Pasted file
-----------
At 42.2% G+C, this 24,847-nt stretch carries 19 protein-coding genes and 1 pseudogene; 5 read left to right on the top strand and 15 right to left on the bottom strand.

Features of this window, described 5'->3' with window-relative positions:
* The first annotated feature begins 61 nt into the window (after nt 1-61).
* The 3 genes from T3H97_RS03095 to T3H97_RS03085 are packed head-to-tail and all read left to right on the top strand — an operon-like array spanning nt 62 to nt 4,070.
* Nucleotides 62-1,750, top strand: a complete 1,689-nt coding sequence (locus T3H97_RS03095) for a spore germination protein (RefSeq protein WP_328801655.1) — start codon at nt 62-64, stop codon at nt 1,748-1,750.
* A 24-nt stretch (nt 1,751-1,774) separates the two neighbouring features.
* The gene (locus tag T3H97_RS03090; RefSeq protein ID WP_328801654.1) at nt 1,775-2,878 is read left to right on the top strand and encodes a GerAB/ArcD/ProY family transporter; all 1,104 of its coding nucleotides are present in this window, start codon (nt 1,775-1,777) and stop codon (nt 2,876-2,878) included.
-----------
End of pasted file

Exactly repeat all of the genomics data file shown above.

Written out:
At 42.2% G+C, this 24,847-nt stretch carries 19 protein-coding genes and 1 pseudogene; 5 read left to right on the top strand and 15 right to left on the bottom strand.

Features of this window, described 5'->3' with window-relative positions:
* The first annotated feature begins 61 nt into the window (after nt 1-61).
* The 3 genes from T3H97_RS03095 to T3H97_RS03085 are packed head-to-tail and all read left to right on the top strand — an operon-like array spanning nt 62 to nt 4,070.
* Nucleotides 62-1,750, top strand: a complete 1,689-nt coding sequence (locus T3H97_RS03095) for a spore germination protein (RefSeq protein WP_328801655.1) — start codon at nt 62-64, stop codon at nt 1,748-1,750.
* A 24-nt stretch (nt 1,751-1,774) separates the two neighbouring features.
* The gene (locus tag T3H97_RS03090; RefSeq protein ID WP_328801654.1) at nt 1,775-2,878 is read left to right on the top strand and encodes a GerAB/ArcD/ProY family transporter; all 1,104 of its coding nucleotides are present in this window, start codon (nt 1,775-1,777) and stop codon (nt 2,876-2,878) included.